Around the world, nostalgia for George W. Bush’s foreign diplomacy might be in short supply these days. But not long ago, Fareed Zakaria, the editor of Newsweek International and the host of CNN’s world affairs program GPS, listened with curiosity as one foreign head of state spoke wistfully of the bygone era of the 43rd president of the United States.
“President George Bush is a great person,” said Hamid Karzai, the president of Afghanistan. “I have a lot of respect for him.”
It was the morning of Thursday, Feb. 12, and Mr. Zakaria was sitting in a television studio in New York, conducting a taped interview via satellite with Mr. Karzai, who was sitting some 6,700 miles away in a regal-looking chair with purple upholstery and golden arms in the presidential palace in Kabul.
In recent months, Mr. Karzai, who came into power with U.S. backing during the Bush administration, has been struggling to regain his footing during the ongoing transition of power in Washington. President Bush understood him. But did President Obama? As of that Thursday morning, Mr. Obama had—still!—yet to reach out and speak to Mr. Karzai directly. Feelings were growing sensitive. Was it too much of a bother for the new guy to pick up the phone?
While awaiting official contact with Washington, Mr. Karzai decided to adopt a proactive approach and so he granted a rare on-camera interview to Mr. Zakaria at CNN.
Mr. Zakaria’s hour-long GPS (which “stands for” Global Public Square) kicked off in the summer of 2008. From the get-go, unlike most Sunday public affairs programs such as Meet the Press and This Week, GPS set out to lure political leaders and thinkers onto the show from outside the Beltway and outside America. Part of Mr. Zakaria’s booking pitch to world leaders has been to emphasize his reach: U.S. policy makers in Washington and New York as well as viewers in London and Moscow and New Delhi—even in Kabul.
On the first episode, Mr. Zakaria interviewed Tony Blair, the former British prime minister. Since then, he has racked up exclusives with a number of foreign heads of state, including Wen Jiabao, the elusive premier of China; Manouchehr Mottaki, the Iranian minister of foreign affairs; and Rania Al-Yassin, the queen of Jordan.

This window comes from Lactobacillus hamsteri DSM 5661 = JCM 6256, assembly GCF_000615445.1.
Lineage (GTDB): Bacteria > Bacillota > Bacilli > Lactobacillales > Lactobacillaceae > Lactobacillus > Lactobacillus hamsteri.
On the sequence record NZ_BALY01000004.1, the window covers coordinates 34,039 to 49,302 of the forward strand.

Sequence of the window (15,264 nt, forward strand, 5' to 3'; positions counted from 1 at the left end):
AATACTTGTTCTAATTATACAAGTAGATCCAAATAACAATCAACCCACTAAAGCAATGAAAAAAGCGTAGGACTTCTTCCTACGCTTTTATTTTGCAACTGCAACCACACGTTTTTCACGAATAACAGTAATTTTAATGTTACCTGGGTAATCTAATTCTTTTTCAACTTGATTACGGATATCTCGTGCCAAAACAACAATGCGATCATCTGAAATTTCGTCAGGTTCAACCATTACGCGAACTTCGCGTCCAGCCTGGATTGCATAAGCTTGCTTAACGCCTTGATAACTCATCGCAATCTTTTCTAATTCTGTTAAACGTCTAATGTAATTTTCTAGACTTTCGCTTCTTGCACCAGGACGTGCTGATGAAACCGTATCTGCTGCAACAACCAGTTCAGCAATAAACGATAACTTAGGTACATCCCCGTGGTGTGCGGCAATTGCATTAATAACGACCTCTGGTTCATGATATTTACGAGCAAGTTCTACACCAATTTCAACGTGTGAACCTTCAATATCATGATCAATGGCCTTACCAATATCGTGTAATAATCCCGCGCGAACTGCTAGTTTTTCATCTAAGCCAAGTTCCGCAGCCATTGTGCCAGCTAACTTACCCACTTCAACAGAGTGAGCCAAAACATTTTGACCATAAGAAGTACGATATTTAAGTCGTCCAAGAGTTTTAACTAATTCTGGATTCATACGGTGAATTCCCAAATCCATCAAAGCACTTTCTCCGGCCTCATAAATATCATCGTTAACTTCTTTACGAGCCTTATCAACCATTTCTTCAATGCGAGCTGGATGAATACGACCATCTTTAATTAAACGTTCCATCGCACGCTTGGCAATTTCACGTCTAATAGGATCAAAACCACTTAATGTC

Mr. Zakaria’s exclusive with Mr. Karzai came at a crucial time in U.S.-Afghanistan relations. By all accounts, the war in Afghanistan is not going well. Reports of governmental corruption are widespread, the Taliban is resurgent and President Obama is currently working on a strategic review of U.S. operations in the region.
With elections in Afghanistan set to take place later this year, Mr. Karzai’s continued central role in the reshaping of the country is by no means guaranteed. (In a recent interview with the Afghan TV network Tolo, Mr. Obama’s special envoy to the region, Richard Holbrooke, declined to endorse Mr. Karzai.) All of which paved the road for the appearance on GPS.
“I think he felt under attack,” Mr. Zakaria told The Observer in the aftermath of the interview. “And he felt this would be a chance to defend himself on charges of corruption.
“This is a government that couldn’t be sustained without American military, economic and political support at every level,” Mr. Zakaria added. “I think Karzai is a very shrewd politician in understanding it’s not just three people in Washington that he needs. He needs a fairly broad basis of support. So he’s making his case to the American public.”
Throughout the interview, Mr. Karzai carefully alternated between praise for the American troops and warnings that they needed to do a better job of avoiding civilian casualties and collateral damage in Afghan villages.
“I watched that and I thought, ‘Here’s a guy who is playing to both the Afghan political audience and the American political audience simultaneously,” said Mr. Zakaria.
“If Karzai wants to give an interview that’s going to be watched in Washington and in Kabul simultaneously, there aren’t that many forums that can do that,” said Mr. Zakaria. “And I’m willing to give him the space to explain his views and to elaborate on them.”